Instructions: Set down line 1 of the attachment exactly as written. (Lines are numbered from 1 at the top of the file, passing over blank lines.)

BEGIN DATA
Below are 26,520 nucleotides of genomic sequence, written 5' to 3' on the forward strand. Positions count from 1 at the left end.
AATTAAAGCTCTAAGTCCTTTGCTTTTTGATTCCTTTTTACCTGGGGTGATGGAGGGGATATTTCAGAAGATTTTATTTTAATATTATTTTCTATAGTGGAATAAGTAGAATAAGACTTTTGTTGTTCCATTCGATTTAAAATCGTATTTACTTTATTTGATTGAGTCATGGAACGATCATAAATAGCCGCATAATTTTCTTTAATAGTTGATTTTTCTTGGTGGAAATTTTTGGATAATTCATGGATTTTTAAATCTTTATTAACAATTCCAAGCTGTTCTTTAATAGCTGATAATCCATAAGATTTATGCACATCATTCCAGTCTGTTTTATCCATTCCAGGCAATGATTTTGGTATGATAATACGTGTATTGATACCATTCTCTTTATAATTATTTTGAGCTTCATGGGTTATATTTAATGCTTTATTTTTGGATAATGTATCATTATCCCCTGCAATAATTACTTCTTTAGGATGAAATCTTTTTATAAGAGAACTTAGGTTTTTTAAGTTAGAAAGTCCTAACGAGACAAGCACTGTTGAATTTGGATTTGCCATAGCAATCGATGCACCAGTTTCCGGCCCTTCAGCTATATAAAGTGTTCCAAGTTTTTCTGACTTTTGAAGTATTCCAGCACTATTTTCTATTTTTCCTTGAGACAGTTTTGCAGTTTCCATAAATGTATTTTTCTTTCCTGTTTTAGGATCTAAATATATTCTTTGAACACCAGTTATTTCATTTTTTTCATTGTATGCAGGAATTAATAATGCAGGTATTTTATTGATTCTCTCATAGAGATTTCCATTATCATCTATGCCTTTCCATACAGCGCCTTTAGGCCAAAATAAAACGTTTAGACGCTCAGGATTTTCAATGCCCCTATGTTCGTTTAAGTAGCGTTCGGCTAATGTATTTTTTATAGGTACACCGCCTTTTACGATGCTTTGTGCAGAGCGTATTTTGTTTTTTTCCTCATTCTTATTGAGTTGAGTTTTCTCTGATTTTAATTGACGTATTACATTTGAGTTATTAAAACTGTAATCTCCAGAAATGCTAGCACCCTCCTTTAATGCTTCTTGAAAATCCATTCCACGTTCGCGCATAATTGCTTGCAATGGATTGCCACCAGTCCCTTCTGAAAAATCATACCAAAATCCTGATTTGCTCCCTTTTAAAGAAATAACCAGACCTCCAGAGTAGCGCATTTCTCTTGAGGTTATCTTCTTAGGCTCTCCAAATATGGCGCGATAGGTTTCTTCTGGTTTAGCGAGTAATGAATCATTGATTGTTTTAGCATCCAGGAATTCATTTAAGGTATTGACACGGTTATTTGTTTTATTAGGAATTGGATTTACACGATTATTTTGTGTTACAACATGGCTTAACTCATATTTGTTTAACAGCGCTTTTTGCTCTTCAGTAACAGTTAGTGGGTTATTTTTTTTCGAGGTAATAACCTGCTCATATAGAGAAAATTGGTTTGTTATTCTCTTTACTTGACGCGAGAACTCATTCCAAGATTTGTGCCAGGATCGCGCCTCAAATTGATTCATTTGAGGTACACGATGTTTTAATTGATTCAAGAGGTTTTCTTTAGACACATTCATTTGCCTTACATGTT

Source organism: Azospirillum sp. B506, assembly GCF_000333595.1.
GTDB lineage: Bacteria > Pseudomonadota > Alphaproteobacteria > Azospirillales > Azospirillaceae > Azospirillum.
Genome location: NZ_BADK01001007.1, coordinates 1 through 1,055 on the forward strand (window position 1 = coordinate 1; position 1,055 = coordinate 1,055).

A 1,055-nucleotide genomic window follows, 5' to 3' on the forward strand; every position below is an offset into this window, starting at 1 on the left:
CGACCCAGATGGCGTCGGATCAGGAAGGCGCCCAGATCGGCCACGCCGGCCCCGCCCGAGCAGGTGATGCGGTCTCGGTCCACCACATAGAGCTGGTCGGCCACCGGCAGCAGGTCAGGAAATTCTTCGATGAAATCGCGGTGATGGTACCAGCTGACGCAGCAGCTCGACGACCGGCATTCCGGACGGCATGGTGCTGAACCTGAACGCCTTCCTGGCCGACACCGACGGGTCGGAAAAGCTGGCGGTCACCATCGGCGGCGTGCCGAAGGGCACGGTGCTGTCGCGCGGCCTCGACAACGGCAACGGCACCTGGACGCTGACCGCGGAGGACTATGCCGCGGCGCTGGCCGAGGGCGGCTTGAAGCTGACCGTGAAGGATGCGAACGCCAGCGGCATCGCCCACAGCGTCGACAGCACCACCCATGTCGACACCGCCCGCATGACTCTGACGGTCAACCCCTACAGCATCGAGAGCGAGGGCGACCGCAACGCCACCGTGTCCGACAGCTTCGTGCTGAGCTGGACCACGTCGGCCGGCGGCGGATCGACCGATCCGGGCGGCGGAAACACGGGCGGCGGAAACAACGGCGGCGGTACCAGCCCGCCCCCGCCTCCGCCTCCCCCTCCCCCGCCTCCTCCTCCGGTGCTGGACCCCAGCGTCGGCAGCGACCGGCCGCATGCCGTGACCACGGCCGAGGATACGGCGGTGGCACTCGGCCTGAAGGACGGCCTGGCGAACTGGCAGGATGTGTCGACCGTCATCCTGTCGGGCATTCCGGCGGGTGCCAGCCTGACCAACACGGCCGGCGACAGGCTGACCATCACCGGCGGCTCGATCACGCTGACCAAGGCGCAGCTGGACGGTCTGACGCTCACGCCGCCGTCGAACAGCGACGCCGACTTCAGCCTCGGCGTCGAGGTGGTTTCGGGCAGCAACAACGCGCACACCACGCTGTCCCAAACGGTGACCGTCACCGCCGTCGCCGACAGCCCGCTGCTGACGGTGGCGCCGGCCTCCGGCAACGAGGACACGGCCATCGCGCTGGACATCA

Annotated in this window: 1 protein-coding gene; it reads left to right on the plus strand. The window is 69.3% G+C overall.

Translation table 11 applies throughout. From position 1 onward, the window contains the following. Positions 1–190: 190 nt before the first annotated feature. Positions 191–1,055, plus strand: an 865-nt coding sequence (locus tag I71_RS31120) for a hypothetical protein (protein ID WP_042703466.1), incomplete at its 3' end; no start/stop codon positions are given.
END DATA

Below are 26,520 nucleotides of genomic sequence, written 5' to 3' on the forward strand. Positions count from 1 at the left end.